More and more Hong Kong students are being caught selling fake goods online

More and more Hong Kong students are being caught selling fake goods online

Many of the students claimed they thought stated the products were “not real” or “high-quality fakes” would be enough to protect them


Catherine Yip says the law is clear: it’s an illegal act to sell an item you know is fake.
Photo:Edward Wong/SCMP

More school students are being caught earning pocket money by selling fake goods online, now the main platform for offloading counterfeit items.

The Hong Kong Customs and Excise Department said the number of cases cracked in online community marketplaces jumped from 36 to 74 in the first six months of this year, compared with the same period of 2016.

The number of fakes seized in physical stores jumped fourfold, to 14,025.

Customs officers arrested 101 people, including 28 secondary school pupils and four tertiary students.

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Catherine Yip Wai-sim, head of the intellectual property investigation bureau, said although the total number of arrested students had dropped from 37 to 32, 93 per cent of them were caught selling fake clothes, watches and leather products in community marketplaces this year. This is compared with only 27 per cent in the same period of 2016.

Yip said many of the youngsters were not aware of the legal consequences even though they stated the products were “not real”, “1:1”, “toys” and “high-quality fakes”.

“They thought they weren’t cheating as long as they clearly stated the items were fake,” Yip said. “But the law is clear: it’s an illegal act to sell an item you know is fake. Whether or not you’ve told the buyer the truth doesn’t matter.”

She said sellers had moved from auction sites and social media to community marketplaces because the person-to-person shopping tool combined classified sites, forums and social media, and some came with mobile apps that enables buyers to communicate with potential buyers through a private messaging system.

A 13-year-old girl studying in Form Two was the youngest trader. She was arrested in May after she sold a fake backpack in a marketplace to earn HK$140.

In another case, a 23-year-old mainland Chinese student was put behind bars for 28 days for delivering fake jerseys to Hong Kong from Shenzhen. She was caught by customs officers during an undercover operation in July last year.

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Hong Kong Federation of Youth Groups (HKFYG) Youth Crime Prevention Centre supervisor Chan Man-ho told Young Post today some young people sell fake goods online but don’t fully understand or grasp what the consequences of selling these items are. “It’s more common in summer as that’s when many teenagers want to make money fast, and they think they won’t get charged with anything as their friends might also have been selling things online,” he said.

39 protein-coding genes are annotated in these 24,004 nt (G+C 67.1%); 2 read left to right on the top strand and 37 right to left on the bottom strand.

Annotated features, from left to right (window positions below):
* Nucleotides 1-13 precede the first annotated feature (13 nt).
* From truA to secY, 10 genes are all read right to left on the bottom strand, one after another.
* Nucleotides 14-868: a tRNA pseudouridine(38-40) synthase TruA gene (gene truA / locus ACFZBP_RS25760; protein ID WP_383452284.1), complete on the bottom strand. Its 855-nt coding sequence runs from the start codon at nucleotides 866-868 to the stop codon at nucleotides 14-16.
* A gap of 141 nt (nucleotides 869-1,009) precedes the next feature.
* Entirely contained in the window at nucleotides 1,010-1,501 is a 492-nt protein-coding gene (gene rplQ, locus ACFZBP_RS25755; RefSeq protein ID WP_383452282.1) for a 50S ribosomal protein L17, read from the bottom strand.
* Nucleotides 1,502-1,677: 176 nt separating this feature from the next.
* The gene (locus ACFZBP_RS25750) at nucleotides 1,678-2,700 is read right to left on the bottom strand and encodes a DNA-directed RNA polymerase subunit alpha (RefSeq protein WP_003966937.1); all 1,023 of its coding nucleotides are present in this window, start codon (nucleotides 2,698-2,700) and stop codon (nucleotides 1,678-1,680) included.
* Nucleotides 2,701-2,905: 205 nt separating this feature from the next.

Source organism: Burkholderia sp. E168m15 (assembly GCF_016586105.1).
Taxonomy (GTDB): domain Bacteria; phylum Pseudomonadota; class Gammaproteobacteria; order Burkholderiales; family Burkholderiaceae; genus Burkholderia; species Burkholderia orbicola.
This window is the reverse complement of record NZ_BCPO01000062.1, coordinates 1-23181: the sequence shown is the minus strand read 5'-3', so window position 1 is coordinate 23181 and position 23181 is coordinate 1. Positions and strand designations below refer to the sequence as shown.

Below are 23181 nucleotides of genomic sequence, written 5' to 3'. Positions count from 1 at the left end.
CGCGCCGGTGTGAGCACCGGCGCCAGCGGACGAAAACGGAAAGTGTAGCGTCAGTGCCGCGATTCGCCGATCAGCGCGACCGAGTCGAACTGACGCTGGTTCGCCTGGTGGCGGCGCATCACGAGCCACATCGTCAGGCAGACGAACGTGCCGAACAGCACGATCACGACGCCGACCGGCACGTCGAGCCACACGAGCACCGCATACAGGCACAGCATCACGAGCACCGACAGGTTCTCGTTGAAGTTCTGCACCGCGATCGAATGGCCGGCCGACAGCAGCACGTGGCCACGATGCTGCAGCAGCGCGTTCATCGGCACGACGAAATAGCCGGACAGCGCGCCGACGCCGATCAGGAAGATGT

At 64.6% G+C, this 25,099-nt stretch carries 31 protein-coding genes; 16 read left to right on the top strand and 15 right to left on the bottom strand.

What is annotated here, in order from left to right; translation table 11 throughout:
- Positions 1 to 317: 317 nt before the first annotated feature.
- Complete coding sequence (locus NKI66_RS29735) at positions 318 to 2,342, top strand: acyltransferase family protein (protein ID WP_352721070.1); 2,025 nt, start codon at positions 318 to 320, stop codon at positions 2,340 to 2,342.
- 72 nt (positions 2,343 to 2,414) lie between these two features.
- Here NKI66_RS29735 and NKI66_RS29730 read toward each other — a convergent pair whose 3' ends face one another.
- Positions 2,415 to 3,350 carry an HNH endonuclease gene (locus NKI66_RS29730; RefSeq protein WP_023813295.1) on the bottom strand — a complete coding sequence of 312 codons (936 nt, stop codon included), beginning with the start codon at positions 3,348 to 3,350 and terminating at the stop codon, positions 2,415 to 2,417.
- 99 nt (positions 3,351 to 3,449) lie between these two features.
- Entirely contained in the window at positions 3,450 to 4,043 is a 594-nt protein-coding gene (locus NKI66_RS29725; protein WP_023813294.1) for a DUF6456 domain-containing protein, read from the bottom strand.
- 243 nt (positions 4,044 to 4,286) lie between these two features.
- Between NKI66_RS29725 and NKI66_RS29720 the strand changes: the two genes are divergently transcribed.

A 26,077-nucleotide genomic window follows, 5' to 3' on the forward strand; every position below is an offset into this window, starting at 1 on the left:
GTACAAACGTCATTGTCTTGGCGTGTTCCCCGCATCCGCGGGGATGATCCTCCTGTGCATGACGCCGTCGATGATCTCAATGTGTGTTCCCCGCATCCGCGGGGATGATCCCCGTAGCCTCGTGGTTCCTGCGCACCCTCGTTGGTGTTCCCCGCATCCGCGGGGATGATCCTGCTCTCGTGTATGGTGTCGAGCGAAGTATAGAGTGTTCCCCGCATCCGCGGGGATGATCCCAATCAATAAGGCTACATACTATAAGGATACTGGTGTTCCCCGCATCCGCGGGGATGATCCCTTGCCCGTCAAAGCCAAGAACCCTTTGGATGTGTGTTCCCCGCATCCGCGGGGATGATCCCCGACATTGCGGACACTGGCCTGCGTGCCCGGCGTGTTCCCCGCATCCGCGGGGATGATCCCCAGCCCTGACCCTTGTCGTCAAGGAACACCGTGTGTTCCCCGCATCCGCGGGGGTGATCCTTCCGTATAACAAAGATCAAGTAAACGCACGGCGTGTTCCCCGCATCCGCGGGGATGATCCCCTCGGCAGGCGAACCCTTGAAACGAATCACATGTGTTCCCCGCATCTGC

Under the Trade Description Ordinance, selling counterfeit goods is an offence that carries a maximum penalty of five years’ jail time and a HK$500,000 fine.

Chan said young people selling anything online should seek advice from their teachers. “They have to make sure what they’re doing is legal. When describing the item, they shouldn’t exaggerate or lie, as [the description] needs to be in compliance with the Trade Descriptions Ordinance.”

Officers seized 14,362 fake items that sold online with a market value of nearly HK$1.5 million in the first six months, compared with 11,458 fakes worth HK$744,219 in the first half of 2016.

In real shops that sold fakes, officers found they had made use of social media to promote themselves.

Sellers often misled customers into thinking the products were real, and cheaper than market price by labelling them as “stock clearance” or “outlet”.

“Con men disguised as customers would also leave positive comments on social media or forums to make people believe the stocks were real,” Yip said.

Customs detected 12 cases in stores and netted more than HK$1 million worth of fake products. This is compared with five cases in the same period in 2016, when officers seized 2,688 counterfeits worth HK$256,367.

Edited by Ginny Wong


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